knight1.gif (12279 bytes)        The Ancient Parish of Stogursey.

During the two centuries following the Norman conquest many towns were created in England.Some of these towns grew into prosperous cities, for example, Salisbury. Others failed to make any headway at all; Stogursey is one of these.

The parish of Stogursey lies between the foot of the Quantock Hills and the Bristol Channel, a tangle of winding lanes and isolated farms. The dispersed Settlements of Burton, Shurton and Stolford are typical of many parts of South West England.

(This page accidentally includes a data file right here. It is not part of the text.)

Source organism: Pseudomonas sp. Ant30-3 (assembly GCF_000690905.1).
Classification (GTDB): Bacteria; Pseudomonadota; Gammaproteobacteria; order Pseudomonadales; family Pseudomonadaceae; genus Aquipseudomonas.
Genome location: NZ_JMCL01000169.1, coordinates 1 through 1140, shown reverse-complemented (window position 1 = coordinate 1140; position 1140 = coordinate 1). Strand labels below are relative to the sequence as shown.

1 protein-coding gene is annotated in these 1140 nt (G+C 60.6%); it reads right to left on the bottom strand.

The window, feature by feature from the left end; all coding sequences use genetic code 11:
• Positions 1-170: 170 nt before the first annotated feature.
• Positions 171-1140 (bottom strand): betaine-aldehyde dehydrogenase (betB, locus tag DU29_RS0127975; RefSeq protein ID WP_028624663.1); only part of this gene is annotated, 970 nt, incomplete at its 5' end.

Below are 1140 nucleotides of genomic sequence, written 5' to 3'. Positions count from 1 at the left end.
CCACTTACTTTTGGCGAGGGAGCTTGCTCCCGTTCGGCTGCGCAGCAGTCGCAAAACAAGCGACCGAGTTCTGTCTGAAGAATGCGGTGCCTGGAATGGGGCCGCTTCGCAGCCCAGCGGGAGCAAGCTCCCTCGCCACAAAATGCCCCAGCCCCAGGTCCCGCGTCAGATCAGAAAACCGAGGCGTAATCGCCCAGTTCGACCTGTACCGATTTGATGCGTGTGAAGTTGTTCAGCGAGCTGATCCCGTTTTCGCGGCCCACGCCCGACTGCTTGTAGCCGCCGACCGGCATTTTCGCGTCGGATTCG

William De Falaise held Stoke (Stoche as it was called in the Domesday Book of 1086) from William the Conquerer in reward for faithful service. Emma, the only daughter and heiress of another William de Falaise married William de Curci and by the late 12th century the village had become Stoke Curci.Over the centuries the soft Somerset dialect has changed the name to Stogursey.